5. Repeat blood tests in two to three-month intervals. Do not use thyroxine unless your dog progresses to STAGE 2.

    I have used the above treatment protocol with success in many dogs. Each natural product or supplement has its place and indication. They are a form of healing with concentrated food.

    STAGE 2 Treatment

    If your dog’s test results are below the normal values, I still suggest following the above steps and recheck the blood test in two months.

    • If the recheck test values are better than before, continue with Stage 1 treatment and do not use prescription thyroxine and repeat blood work in three-month intervals.

    • If the values stay the same or become worse, it may mean that the condition is too far gone and the body has lost the ability to produce the thyroid hormone permanently. In such cases, I am not opposed to using prescription thyroxine – in addition to supplements. In my opinion, the brand names Synthroid or Eltroxin is superior to generic brands.

    Comments on conventional treatment

    Consider a prescription for the thyroxine hormone as a crutch for dogs who simply can’t regenerate thyroid gland function.

    From my experience, thyroxine is one of the most helpful, inexpensive and naturally-produced drugs out there and causes no, or very few, side effects.

    Some people ask if they can stop the prescription down the road. In my experience, this is unlikely, except in some very rare exceptions. The long-term loss of natural thyroxine production is permanent and typical for advanced stages of hypothyroidism. This why I say again, disease prevention is THE BEST AND REAL MEDICINE.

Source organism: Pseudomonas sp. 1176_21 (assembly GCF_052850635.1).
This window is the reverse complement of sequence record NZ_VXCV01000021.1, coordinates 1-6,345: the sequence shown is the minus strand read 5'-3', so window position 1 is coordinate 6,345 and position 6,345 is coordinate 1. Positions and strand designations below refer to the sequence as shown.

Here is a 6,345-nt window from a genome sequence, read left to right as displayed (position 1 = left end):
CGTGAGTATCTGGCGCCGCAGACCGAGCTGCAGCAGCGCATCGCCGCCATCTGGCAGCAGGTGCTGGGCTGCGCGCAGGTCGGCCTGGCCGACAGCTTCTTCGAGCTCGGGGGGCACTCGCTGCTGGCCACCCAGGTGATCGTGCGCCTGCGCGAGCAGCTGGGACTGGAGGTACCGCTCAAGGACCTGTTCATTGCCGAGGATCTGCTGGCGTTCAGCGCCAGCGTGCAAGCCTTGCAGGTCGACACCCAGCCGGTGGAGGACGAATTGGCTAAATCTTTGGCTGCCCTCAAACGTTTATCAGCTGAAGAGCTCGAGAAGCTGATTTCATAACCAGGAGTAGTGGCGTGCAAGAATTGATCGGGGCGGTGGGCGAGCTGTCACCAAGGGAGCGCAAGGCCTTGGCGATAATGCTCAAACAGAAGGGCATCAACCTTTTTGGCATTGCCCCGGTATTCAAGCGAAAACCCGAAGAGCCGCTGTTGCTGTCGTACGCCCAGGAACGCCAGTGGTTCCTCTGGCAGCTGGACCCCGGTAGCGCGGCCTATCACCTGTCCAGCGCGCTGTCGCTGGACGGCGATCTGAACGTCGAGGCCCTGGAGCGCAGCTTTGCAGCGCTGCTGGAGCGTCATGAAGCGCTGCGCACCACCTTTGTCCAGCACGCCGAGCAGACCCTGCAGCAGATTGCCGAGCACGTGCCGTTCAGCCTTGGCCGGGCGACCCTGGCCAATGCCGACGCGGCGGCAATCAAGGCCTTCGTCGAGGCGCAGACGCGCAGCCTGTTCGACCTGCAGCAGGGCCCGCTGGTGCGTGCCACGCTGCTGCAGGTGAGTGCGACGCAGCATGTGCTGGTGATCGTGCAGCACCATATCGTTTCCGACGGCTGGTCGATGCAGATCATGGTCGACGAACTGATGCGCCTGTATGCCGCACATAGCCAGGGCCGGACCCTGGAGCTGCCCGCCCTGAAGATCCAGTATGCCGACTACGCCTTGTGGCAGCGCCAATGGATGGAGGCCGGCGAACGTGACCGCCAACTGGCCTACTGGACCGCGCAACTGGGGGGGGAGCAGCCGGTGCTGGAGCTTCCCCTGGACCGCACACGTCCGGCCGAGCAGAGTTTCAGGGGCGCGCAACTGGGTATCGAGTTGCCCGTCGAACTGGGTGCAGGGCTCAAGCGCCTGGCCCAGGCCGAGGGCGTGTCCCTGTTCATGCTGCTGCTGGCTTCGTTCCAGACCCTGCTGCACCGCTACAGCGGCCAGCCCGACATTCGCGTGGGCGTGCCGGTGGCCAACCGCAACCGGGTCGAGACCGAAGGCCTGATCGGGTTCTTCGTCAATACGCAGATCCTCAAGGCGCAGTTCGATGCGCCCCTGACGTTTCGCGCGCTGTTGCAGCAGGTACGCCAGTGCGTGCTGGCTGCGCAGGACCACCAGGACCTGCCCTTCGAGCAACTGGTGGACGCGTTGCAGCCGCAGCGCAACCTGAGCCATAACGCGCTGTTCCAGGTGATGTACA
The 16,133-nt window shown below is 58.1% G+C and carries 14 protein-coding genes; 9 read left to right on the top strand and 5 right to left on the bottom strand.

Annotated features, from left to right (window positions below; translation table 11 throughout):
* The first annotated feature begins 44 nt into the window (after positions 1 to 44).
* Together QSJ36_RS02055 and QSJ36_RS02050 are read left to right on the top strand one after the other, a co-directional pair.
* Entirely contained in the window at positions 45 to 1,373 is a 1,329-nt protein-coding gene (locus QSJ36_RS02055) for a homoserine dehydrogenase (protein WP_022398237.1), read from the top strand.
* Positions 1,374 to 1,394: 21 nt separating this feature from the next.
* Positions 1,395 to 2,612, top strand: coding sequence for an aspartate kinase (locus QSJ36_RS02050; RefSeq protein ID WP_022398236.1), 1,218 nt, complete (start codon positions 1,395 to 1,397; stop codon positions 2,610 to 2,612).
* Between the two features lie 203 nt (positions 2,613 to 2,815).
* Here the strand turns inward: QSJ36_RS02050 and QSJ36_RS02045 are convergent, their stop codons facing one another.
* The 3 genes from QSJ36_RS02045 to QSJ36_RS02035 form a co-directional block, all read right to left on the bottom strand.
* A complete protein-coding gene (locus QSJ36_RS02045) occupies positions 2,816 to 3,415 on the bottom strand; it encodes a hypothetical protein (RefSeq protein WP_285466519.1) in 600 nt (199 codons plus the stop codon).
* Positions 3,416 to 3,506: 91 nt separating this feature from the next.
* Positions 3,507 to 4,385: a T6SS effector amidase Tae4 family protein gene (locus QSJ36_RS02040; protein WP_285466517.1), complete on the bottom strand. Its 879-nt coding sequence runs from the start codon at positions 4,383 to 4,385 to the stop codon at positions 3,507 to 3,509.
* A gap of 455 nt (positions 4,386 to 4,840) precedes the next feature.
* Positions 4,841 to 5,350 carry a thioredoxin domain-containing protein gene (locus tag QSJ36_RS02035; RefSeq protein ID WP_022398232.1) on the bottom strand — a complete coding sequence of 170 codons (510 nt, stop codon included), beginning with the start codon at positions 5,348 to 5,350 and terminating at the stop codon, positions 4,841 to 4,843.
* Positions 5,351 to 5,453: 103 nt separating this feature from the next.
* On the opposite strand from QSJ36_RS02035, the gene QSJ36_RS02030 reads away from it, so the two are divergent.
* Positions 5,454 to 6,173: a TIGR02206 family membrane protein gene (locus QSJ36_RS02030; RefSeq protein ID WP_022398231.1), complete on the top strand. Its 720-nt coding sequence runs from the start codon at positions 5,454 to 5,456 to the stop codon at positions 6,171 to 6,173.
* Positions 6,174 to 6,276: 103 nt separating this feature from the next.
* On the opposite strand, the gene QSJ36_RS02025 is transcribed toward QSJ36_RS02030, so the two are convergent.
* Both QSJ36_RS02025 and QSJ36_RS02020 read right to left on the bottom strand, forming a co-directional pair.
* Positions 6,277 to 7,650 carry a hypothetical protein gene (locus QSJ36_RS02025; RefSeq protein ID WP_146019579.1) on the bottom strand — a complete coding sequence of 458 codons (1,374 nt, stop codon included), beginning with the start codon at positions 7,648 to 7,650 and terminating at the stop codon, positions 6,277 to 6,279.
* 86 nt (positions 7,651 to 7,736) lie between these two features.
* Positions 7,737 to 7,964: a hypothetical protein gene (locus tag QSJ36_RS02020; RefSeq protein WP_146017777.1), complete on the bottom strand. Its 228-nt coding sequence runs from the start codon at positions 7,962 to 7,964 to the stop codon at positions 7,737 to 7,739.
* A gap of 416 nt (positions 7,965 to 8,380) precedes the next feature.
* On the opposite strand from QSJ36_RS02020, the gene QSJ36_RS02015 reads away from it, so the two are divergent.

© Dr. Peter Dobias, DVM 


    Product Reference

    Items referenced in this article.

    Dr. Peter Dobias, DVM has 30 years of experience as a veterinarian. He graduated as a Doctor of Veterinary Medicine in 1988 in the Czech Republic and obtained the Canadian Certificate of Qualification in 1995. He is currently licensed in the European Union, and his unique approach to healing and nutrition helps holistically minded dog lovers worldwide.

    Dr. Dobias strongly believes that disease prevention, natural nutrition and supplements, the right exercise and a drug free approach to medicine can add years to your dog's life.

    As a formulator of his all-natural vitamin and supplement line and co-inventor of natural, chemical free flea and tick control, FleaHex® and TickHex® his unique healing system and products currently hold the highest independent five star customer rating. For more information click here.

    Any general recommendations that Dr. Dobias makes are not a substitute for the appropriate veterinary care and are for informational and educational purposes only.